Walt Whitman

(31 May 1819 - 26 March 1892 / New York / United States)

Walt Whitman Poems

361. A Paumanok Picture 12/31/2002
362. Beat! Beat! Drums! 12/31/2002
363. I Sing The Body Electric 12/31/2002
364. After The Sea-Ship 12/31/2002
365. Are You The New Person, Drawn Toward Me? 12/31/2002
366. Adieu To A Soldier 12/31/2002
367. Miracles 12/31/2002
368. When I Heard The Learned Astronomer 1/20/2003
369. When Lilacs Last In The Dooryard Bloom'D 1/3/2003
370. To A Stranger 12/31/2002
371. A March In The Ranks, Hard-Prest 12/31/2002
372. I Sit And Look Out 12/31/2002
373. A Promise To California 12/31/2002
374. Song Of Myself, I 1/20/2003
375. Leaves Of Grass. A Carol Of Harvest For 1867 12/31/2002
376. A Sight In Camp 12/31/2002
377. Beautiful Women 12/31/2002
378. A Riddle Song 12/31/2002
379. I Hear America Singing 12/31/2002
380. O Me! O Life! 12/31/2002
381. A Farm-Picture 12/31/2002
382. All Is Truth 12/31/2002
383. 1861 12/31/2002
384. A Hand-Mirror 12/31/2002
385. A Woman Waits For Me 12/31/2002
386. A Child's Amaze 12/31/2002
387. A Song 12/31/2002
388. A Glimpse 12/31/2002
389. A Noiseless Patient Spider 12/31/2002
390. A Child Said, What Is The Grass? 1/20/2003
391. A Clear Midnight 12/31/2002
392. O Captain! My Captain! 12/31/2002

Comments about Walt Whitman

  • Kristina Carter (12/2/2005 11:10:00 AM)

    I like the poem, 'Lessons.' It talks about how people usually only teach others about the good things, but it is just as important to teach someone about bad things. It may hurt the person you are teaching the bad things to, but if you love them, like Whitman says, then you'll do it for their good.

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  • Kristina Carter (12/2/2005 11:03:00 AM)

    In the poem, 'Miracles, ' I really like the point that Whitman is trying to make. Everything in life really is a miracle. Just watching the grass blow in the wind is a miracle. Whitman is showing that everything in life is important, even the small things that no one really thinks about.

  • Stephen Cummins (12/2/2005 10:55:00 AM)

    in the poem 'calvary crossing a ford' it tells of an American troop of soldiers, but to me this poem seems to bring a sense of pride about, because you see the soldiers after a battle, crossing the ford to make their way into the next combat situation and risking their lives to protect those back home, also you hear of the flag waving in the wind as it still stands tall after the battle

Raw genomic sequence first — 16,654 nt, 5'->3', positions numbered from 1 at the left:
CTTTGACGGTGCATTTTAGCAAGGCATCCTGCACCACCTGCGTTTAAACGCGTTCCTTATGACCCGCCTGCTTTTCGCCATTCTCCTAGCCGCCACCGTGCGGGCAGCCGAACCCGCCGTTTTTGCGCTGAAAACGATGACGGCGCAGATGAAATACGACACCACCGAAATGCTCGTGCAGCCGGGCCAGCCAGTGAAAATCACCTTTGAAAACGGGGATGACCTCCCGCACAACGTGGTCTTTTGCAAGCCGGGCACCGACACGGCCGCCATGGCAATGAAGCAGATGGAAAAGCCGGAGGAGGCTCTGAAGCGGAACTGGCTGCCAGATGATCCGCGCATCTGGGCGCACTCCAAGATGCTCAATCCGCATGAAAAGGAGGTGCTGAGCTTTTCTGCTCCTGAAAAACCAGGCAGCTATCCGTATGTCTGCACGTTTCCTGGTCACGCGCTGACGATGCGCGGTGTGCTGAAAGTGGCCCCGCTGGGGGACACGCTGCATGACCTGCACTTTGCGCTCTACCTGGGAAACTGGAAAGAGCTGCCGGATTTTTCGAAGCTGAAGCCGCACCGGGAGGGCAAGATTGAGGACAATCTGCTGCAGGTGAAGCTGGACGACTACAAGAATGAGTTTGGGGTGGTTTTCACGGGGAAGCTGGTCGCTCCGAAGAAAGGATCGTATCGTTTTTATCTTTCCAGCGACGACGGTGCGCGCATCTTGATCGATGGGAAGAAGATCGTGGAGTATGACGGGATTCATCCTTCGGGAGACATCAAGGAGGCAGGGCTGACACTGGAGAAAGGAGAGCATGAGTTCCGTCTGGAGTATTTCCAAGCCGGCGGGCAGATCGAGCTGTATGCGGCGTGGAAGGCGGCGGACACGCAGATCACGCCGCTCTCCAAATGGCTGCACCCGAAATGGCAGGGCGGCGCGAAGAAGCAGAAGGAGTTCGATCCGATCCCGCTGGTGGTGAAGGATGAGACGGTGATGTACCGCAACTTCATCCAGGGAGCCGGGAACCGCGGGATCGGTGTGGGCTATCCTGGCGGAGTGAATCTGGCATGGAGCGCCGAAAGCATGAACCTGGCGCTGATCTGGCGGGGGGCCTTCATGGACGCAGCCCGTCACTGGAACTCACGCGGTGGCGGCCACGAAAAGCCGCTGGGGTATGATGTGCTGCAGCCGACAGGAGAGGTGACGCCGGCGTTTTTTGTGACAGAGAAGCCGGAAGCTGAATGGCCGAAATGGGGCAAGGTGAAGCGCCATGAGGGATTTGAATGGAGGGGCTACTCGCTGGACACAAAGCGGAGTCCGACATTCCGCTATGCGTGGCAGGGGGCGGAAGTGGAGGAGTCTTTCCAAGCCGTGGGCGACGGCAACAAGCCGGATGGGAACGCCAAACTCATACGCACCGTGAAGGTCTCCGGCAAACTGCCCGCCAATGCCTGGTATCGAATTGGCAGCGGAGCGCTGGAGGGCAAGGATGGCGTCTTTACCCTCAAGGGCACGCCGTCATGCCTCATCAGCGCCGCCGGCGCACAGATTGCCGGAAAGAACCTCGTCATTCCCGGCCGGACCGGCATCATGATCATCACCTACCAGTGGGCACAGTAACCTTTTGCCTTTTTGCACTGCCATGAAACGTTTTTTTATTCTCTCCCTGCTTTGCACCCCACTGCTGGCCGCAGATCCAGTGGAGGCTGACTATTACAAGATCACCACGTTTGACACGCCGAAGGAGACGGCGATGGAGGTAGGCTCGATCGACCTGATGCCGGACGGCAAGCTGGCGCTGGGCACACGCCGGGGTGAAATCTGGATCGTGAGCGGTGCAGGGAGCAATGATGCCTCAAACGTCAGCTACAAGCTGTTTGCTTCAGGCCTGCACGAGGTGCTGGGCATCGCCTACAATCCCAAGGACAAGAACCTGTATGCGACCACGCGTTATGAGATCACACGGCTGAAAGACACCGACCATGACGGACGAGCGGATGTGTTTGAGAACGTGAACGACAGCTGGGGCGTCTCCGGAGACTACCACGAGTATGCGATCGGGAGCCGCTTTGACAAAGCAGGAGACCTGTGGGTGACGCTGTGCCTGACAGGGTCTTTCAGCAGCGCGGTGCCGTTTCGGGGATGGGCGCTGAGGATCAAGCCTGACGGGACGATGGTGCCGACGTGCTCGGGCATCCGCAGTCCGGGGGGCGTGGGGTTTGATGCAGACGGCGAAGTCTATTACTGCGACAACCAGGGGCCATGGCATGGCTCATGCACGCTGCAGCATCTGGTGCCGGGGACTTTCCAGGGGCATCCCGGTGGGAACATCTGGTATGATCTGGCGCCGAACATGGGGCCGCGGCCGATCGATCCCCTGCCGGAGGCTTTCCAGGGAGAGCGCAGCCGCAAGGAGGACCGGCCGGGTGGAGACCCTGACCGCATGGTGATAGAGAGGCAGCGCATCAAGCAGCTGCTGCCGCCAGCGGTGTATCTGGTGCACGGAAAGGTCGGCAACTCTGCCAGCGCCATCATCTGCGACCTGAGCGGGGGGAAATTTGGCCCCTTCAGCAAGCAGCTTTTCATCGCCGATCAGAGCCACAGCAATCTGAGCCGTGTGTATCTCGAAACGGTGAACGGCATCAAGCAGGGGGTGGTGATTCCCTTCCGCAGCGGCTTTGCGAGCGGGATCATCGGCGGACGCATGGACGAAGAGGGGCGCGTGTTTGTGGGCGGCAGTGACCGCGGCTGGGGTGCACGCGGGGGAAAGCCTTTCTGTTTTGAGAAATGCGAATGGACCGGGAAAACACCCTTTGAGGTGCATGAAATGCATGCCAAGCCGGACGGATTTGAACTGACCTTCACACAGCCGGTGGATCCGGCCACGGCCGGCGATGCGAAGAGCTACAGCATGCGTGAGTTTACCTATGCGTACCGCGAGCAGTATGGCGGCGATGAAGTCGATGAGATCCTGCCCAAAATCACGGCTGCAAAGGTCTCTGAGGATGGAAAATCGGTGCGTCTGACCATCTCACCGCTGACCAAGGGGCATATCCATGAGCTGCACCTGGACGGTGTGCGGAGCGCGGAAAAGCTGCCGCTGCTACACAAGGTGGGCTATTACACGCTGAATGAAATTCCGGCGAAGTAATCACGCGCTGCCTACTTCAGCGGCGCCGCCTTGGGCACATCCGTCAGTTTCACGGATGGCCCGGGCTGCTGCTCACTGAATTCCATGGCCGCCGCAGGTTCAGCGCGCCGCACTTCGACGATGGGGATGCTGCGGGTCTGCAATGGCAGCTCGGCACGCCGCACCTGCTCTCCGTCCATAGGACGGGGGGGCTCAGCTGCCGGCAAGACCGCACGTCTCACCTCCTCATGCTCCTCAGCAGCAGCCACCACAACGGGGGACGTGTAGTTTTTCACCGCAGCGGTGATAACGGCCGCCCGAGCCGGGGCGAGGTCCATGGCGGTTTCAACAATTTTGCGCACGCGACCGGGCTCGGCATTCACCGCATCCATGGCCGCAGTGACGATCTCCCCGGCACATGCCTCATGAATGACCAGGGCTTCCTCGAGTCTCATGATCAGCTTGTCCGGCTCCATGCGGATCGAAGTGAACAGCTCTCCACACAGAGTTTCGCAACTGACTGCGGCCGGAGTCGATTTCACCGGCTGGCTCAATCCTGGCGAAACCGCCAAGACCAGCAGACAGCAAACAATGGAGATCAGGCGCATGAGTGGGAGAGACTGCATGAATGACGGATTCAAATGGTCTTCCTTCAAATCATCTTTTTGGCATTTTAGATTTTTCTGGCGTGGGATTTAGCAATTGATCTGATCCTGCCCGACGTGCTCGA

• Tony Triplett (12/2/2005 10:48:00 AM)

    This poem 'A Sight in Camp', one of those stories that keep you guessing who it is that the author sees dead and divine. I really enjoy this peom, because it makes you wonder if that was an experince that he had to go through while helping the soldiers, if he saw a dead soldier lying on a strecther having no clue at all who it is, while walking up starts to realize that it was one of his friends.

  • Stephen Cummins (12/2/2005 10:46:00 AM)

    the poem 'behavior' to me describes that the actions we choose to partake in can be the greatest determing factor of the remainder of our lives. bad choices lead down the wrong road, while the correct make your life easier and heading in the right direction to happiness.

  • Uriah Hamilton (8/16/2005 8:42:00 AM)

    Along with Emily Dickinson, Walt Whitman created modern American poetry and is the spiritual father of Henry Miller, Jack Kerouac and all romantic wordsmiths digging life in a big and gentle way.

  • Kalyan Panda (6/29/2003 4:44:00 PM)

    beautiful
    please let me know inter-relation between Roman Rolland, Swami Vivekananda
    regards

Best Poem of Walt Whitman

O Captain! My Captain!


O CAPTAIN! my Captain! our fearful trip is done;
The ship has weather'd every rack, the prize we sought is won;
The port is near, the bells I hear, the people all exulting,
While follow eyes the steady keel, the vessel grim and daring:
But O heart! heart! heart!
O the bleeding drops of red,
Where on the deck my Captain lies,
Fallen cold and dead.


O Captain! my Captain! rise up and hear the bells;
Rise up--for you the flag is flung--for you the bugle trills; 10
For you bouquets and ...

Read the full of O Captain! My Captain!

A Paumanok Picture

TWO boats with nets lying off the sea-beach, quite still,
Ten fishermen waiting--they discover a thick school of mossbonkers--
they drop the join'd seine-ends in the water,
The boats separate and row off, each on its rounding course to the
beach, enclosing the mossbonkers,
The net is drawn in by a windlass by those who stop ashore,
Some of the fishermen lounge in their boats, others stand ankle-deep
in the water, pois'd on strong legs,
The boats

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